There are some accounting terms that are difficult for us non- accountant types to wrap our head around. Deferred revenue is definitely one of them. Sometimes called deferred income, or unearned revenue, deferred revenue is money a company has received for goods/services that haven’t been delivered to the customer - revenue that hasn’t been earned yet.
As the good/ service is delivered it’s recognized as revenue on the business’s income statement. Before delivery, it’s recorded as a liability on the balance sheet because it’s income that hasn’t actually been earned. This 'unearned' income is what is referred to as deferred revenue.
Deferred revenue refers to advance payments, such as in the case of subscription-based businesses, that a business receives for products or services to be delivered at a future time. As the business delivers the product or services, more of the deferred revenue is gradually 'recognized'. This recognized revenue is the earned revenue.
Revenue recognition principle
If you’re like me, you’re probably wondering why you can’t just record the revenue when you receive the money. It’s because of the revenue recognition principle which states you should only record revenue that is not only realized (cash has been received) but earned (a good/service has been provided). Until it’s earned, the money received is a liability because it signifies an obligation to the customer.
Knowing how to deal with deferred revenue properly is a very big part of the accounting for subscription businesses.
Deferred revenue example
Like many subscription businesses, GoToMeeting offers each of its plans as monthly (credit card is charged once a month) or yearly (card is charged all at once for a year’s worth of service.)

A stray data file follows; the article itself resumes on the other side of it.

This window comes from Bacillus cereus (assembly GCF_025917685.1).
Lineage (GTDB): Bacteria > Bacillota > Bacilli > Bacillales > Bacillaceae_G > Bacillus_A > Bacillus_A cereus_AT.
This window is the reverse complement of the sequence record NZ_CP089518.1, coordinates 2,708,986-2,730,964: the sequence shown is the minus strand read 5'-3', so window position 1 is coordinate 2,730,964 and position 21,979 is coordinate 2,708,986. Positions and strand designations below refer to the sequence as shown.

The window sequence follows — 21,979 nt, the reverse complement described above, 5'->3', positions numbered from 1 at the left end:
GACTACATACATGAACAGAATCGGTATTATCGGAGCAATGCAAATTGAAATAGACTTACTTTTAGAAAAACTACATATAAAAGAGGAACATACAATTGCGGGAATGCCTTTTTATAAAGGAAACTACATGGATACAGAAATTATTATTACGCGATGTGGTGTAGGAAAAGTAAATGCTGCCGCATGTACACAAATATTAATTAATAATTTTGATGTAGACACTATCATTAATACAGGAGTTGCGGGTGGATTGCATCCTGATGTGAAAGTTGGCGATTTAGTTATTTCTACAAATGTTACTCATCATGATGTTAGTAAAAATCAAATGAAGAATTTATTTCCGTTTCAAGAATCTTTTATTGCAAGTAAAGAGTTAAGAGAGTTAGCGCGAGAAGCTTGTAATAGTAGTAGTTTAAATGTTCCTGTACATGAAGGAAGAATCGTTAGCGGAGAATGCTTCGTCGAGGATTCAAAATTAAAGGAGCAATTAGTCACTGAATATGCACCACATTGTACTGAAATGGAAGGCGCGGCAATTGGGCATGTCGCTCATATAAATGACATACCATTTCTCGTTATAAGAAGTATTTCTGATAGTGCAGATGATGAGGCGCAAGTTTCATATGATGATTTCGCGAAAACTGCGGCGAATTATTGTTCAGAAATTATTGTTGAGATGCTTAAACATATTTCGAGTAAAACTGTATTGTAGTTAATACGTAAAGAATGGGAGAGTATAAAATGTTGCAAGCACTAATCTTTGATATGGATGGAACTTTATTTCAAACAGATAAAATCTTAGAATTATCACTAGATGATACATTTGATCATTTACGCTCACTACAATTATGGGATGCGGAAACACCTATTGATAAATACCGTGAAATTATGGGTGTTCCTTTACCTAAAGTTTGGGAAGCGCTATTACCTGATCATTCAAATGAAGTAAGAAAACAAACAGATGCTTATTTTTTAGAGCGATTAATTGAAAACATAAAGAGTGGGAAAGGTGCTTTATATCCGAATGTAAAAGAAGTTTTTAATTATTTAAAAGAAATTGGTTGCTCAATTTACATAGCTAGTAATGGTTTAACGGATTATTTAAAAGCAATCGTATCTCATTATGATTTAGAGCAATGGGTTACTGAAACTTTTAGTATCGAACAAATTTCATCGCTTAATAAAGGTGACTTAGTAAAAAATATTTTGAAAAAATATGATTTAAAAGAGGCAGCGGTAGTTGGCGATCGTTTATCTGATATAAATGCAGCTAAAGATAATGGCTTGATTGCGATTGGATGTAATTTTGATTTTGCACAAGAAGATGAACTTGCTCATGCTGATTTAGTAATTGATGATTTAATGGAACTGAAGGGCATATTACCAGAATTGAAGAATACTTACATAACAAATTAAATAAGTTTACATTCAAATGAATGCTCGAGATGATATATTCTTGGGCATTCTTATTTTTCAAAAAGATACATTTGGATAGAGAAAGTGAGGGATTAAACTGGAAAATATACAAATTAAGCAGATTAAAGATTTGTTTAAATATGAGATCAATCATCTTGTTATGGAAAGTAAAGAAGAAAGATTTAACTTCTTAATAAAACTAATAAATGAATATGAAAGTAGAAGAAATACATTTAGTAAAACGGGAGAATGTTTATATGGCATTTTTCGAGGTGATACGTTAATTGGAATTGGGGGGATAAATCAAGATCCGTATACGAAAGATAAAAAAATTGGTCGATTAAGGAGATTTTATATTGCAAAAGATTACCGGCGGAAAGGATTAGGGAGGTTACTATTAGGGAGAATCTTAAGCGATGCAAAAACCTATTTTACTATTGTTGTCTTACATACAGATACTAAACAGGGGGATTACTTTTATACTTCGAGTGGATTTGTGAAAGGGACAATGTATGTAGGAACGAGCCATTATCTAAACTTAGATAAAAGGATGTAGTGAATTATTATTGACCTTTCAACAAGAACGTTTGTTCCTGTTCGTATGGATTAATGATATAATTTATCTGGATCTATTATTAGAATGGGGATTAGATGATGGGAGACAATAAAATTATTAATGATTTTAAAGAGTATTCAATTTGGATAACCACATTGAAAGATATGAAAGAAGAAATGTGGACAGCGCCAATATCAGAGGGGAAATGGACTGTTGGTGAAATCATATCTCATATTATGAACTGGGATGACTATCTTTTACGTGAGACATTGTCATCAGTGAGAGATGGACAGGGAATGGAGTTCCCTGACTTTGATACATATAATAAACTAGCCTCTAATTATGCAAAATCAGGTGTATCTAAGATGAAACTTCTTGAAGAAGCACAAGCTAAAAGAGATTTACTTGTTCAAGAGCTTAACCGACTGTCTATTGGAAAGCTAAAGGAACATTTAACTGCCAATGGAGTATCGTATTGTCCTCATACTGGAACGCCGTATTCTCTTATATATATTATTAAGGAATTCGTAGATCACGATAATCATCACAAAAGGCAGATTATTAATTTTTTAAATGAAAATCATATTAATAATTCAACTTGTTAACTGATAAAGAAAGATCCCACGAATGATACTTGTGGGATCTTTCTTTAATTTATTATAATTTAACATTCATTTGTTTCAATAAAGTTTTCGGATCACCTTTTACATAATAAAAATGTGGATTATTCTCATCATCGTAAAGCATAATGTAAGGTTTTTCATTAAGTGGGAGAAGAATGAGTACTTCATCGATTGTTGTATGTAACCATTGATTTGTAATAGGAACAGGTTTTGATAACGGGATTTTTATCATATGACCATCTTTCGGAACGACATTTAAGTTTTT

Since deferred revenue represents the value of the services that are left to be delivered at a point in time, if I purchased the annual plan, my $3,828 would be added to both the cash account of the balance sheet and the deferred revenue line. Every month $319.00 would be moved out of deferred revenue and reported as revenue on the income statement.
Manual nightmare for calculating deferred revenue
For a subscription business to try and deal with this manually would be a nightmare, and scalability would be impossible. You may be able to deal with this for a handful of customers, but hundreds? Thousands? No way.
In addition to this, ASC 606 revenue recognition standards are applicable to companies in the US and have taken effect for public companies on Jan 1, 2018 and for private companies on Jan 1, 2019. Adopting ASC 606 mean SaaS, IoT, or any other subscription-based businesses recognize their revenue in a way that is compliant, which requires the ability to track their earned and deferred revenue over the entire period of the subscription.
An automated billing system that adheres to industry standard accounting practices is really the best option for a subscription based company. Since Fusebill was designed by accountants and backed by a general ledger, it is built to deal with complexities like deferred revenue so you don’t have to.
Fusebill supports the revenue recognition requirements laid out in ASC 606 for recurring revenue and can help any subscription business become compliant.
Did this article help with your understanding of deferred revenue? Or do you have anything to add?